Plant of the Week - Poinsettia

Next to the Christmas tree, our plant pick is the second most recognized Holiday plant. At one time (and its still close), there were more of these grown as a potted plant than any other plant in the U.S., used for both the holidays and for landscaping or specimen plants in warmer zones (10-12). And on top of all of that, it has a really great history, and how it became what it is today. Our plant pick is Euphorbia pulcherrima (literally ‘the most beautiful Euphorbia’), also known as ‘Flor de Noche Buena’ or ‘Flores de Noche Buena’ (Flower of Christmas Eve or Flower of the Holy Night), also called ‘Flame Leaf’ in central America, and ‘Cuetlaxochitle’ by the Aztecs, but most commonly known to you and me as the Christmas Poinsettia.


History has it that a young Mexican child had no gift to present the Christ Child at Christmas Eve services, and was saddened.  The child gathered a handful of common weeds, put them in a bouquet, and humbly presented them at the foot of the nativity scene.  Some laughed at the weeds, but when she presented them, the bouquet of weeds burst into blooms of brilliant red, and all who saw this were certain they had witnessed a Christmas miracle.  From that point on, the Flores de Noche Buena bloomed each year during the Christmas season, thus the legend of the Poinsettia.  Of course, it got its name from Joel Poinsett (1800’s), the first U.S. Ambassador to Mexico, who brought this plant back to the U.S. and began growing and selling it, as well as friends John Bartram and Robert Buist.  Supposedly scholar Wm. Prescott named the plant Poinsettia.  But in the early 1900’s, it was John Ecke and family who began grafting and breeding better, fuller, sturdier and different colored Poinsettias, and began marketing the plant as a Holiday favorite.  Thanks to the Ecke family (holding over 500 plant patents) for making the Poinsettia the holiday favorite that it is!   Ps…Dec 12 is National Poinsettia Day – the date of Joel Poinsett’s death in 1851.


One of the Holiday’s most popular indoor plants, the Poinsettia provides a wonderful array of colors not only throughout the Holiday season, but well into the winter season.  Here’s how to get the most from your poinsettia:  During the Holiday Season    -Your poinsettia will be properly wrapped, covered and protected for you to transport it home from our garden stores.  Do remember that extended exposure to low temperatures can damage the bracts and leaves.  -Once home, carefully unwrap your poinsettia, place in a well-lit area, with temperatures around 60 to 70 degrees.  Warmer temperatures will shorten its life.  Keep the plant away from warm or cold drafts, away from open doors and away from cold windows.  -Poinsettias require evenly moist soils, but not soggy wet conditions.  Water thoroughly when the soil surface feels dry, let the soil dry a bit, then water again.  Note: Always remove the decorative pot covers when watering; do not allow water to sit inside the cover, or in saucers below the pot.   -It is not necessary to fertilize the plant while in ‘bloom’, but do feed monthly if you keep the plant after the Holiday season.  Miracle Gro works great!        After the Holiday Season  -Maintain the above mentioned care information, feeding the poinsettia monthly.  The goal is to grow it as a houseplant, keeping it as healthy as possible.  It may lose a few leaves here and there, but that is to be expected.   -When the bracts lose their aesthetic appeal (or late spring, whichever comes first), cut the poinsettia back to about 6-8 inches or so above the soil.  Repot into the next sized container, and when frost is past, move the plant outside to enjoy the summer in a bright (not full sun) location.  Water, and feed as needed.  You may want to pinch your plant once or twice throughout the summer to keep it compact and full.  Do this lastly around the first of September.  Move indoors before the threat of cold weather or frosts, providing the same location indoors as during the holidays.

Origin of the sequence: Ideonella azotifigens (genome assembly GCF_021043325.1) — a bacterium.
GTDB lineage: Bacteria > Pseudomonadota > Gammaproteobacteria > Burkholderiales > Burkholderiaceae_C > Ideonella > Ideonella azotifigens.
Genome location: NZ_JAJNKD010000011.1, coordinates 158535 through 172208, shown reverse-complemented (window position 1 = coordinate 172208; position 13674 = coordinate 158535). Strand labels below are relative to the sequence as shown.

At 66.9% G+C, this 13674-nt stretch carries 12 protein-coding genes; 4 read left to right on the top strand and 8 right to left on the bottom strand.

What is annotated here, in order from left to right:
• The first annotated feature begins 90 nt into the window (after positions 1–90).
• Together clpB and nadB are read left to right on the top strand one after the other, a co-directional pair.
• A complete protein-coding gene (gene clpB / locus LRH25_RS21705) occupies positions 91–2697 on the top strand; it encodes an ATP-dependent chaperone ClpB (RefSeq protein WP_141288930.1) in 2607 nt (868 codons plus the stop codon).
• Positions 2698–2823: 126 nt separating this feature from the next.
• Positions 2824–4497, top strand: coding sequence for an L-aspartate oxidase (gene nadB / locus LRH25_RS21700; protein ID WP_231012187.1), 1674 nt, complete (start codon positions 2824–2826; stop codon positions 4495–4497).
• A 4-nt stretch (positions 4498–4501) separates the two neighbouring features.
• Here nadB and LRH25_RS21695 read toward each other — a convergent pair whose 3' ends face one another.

-Poinsettias are short day plants, which means they ‘flower’ about 8 to 10 weeks after the daylight shortens to 10 to 12 hours.  To have your poinsettia in color for the Holidays, keep it in complete darkness (‘complete’ meaning no lights on whatsoever) for about 14 hours (5:00pm to 8:00am) from October 1st until Thanksgiving.  Remember, your poinsettia will still need bright light during the day, monthly feedings until December, and watered as needed.*Research conducted at The Ohio State University and other institutions has proved that the old theory “poinsettias are deathly poisonous to humans” is FALSE.  And although recent studies have” suggested” the same for most home pets, if you are uncomfortable / unsure and do not want to take a chance, place your poinsettias out of your pet’s reach.  It’s the sap that can cause rash or irritation.  And the leaves have a very distinct bitter flavor.